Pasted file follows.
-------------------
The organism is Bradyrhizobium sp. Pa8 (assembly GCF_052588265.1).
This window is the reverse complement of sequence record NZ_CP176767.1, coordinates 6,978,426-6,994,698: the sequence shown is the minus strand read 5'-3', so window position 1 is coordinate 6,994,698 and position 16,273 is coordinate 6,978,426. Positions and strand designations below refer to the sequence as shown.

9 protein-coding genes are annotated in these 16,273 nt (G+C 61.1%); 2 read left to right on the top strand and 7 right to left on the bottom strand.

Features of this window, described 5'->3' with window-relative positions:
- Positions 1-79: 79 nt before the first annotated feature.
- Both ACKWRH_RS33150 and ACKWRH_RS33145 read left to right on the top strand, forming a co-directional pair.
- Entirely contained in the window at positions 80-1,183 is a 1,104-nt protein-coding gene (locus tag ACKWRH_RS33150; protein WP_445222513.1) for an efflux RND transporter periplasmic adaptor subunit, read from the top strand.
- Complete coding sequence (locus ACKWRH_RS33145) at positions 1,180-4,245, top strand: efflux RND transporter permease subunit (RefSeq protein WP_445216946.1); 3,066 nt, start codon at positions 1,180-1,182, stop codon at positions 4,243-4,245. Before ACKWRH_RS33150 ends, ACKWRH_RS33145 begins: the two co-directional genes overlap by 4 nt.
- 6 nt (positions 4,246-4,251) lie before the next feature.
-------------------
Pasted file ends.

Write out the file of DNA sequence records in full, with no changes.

The organism is Bradyrhizobium sp. Pa8 (assembly GCF_052588265.1).
This window is the reverse complement of sequence record NZ_CP176767.1, coordinates 6,978,426-6,994,698: the sequence shown is the minus strand read 5'-3', so window position 1 is coordinate 6,994,698 and position 16,273 is coordinate 6,978,426. Positions and strand designations below refer to the sequence as shown.

9 protein-coding genes are annotated in these 16,273 nt (G+C 61.1%); 2 read left to right on the top strand and 7 right to left on the bottom strand.

Features of this window, described 5'->3' with window-relative positions:
- Positions 1-79: 79 nt before the first annotated feature.
- Both ACKWRH_RS33150 and ACKWRH_RS33145 read left to right on the top strand, forming a co-directional pair.
- Entirely contained in the window at positions 80-1,183 is a 1,104-nt protein-coding gene (locus tag ACKWRH_RS33150; protein WP_445222513.1) for an efflux RND transporter periplasmic adaptor subunit, read from the top strand.
- Complete coding sequence (locus ACKWRH_RS33145) at positions 1,180-4,245, top strand: efflux RND transporter permease subunit (RefSeq protein WP_445216946.1); 3,066 nt, start codon at positions 1,180-1,182, stop codon at positions 4,243-4,245. Before ACKWRH_RS33150 ends, ACKWRH_RS33145 begins: the two co-directional genes overlap by 4 nt.
- 6 nt (positions 4,246-4,251) lie before the next feature.